Jones slides in as the other starting receiver and for now he's earned it. Known mostly for doing damage as a kick returner, Jones showed that he's a great wide receiver with two long receiving touchdowns during the 2012 playoffs—one of which will likely go down as the greatest play in franchise history.
The main concern with Jones is that he's also the team's starting kick returner. It's really rare for receivers to excel at both kick returner and starting wide receiver, so the extended playing time could lead to Jones' return skills decreasing. Who knows, maybe Jones will focus on receiver and Deonte Thompson will return kicks instead.
It's also very much worth noting that with Boldin gone, the Ravens need someone that can line up in the slot. Theoretically Tandon Doss could fill that role, but it's hard to feel good about him after his first two seasons were big disappointments.
Maybe Dennis Pitta or Ed Dickson will be able to replace Boldin, since many teams love to use multiple tight end formations. This is also a very good place for the Ravens to look into drafting a rookie receiver who could potentially make some noise as a third-stringer.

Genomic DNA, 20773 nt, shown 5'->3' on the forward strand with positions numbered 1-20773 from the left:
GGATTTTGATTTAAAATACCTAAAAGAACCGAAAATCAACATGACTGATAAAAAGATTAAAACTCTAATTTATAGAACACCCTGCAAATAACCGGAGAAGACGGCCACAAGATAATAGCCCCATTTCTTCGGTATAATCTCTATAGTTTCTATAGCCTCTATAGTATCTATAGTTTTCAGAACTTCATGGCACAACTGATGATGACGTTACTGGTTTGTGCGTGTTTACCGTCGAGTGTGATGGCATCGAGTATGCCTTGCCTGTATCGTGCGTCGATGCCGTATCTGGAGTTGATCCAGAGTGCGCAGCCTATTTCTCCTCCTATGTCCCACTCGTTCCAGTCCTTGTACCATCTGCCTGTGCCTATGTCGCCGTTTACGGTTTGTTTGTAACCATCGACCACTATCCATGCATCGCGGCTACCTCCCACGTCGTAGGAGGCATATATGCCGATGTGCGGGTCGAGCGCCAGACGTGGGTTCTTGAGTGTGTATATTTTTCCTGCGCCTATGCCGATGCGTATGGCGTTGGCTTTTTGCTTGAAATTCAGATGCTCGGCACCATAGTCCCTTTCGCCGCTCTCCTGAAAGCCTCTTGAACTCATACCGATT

Tight End: Dennis Pitta
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Dennis Pitta had somewhat of a breakout season last year, with 61 catches for 669 receiving yards and seven touchdowns. He's shown more chemistry with Flacco than Ed Dickson has, so for a second straight year Pitta will start at tight end.
Just because he isn't starting, it doesn't mean Dickson will have a bad year. While Pitta is better at receiving, Dickson is better at blocking. He'll still get in plenty of sets where he lines up as a blocker.
The Anquan Boldin departure could also lead to Dickson getting more receptions. Someone needs to fill the void and, if he can reduce his drops, Dickson is a candidate do that.
Offensive Tackles: Bryant McKinnie and Michael Oher
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Although he's currently a free agent, Bryant McKinnie could still return to the Ravens in 2013. His postseason performance proved that he's the best choice at left tackle and, considering the Ravens' relative inactivity in free agency, it's a little surprising they haven't signed him yet.
What also works against him is McKinnie's seemingly permanent residence in John Harbaugh's doghouse. This past year it nearly cost him the entire regular season and, despite the Super Bowl run, it could be possible that bad feelings still exist between McKinnie and the Ravens' coaches.
At the end of the day, though, McKinnie is an older player who could struggle to find a new team. The Ravens, meanwhile, know that the offensive line is good with McKinnie in it. If they start a rookie or the frequently injured Jah Reid, the offensive line could go back to the struggles they had early in the 2012 season.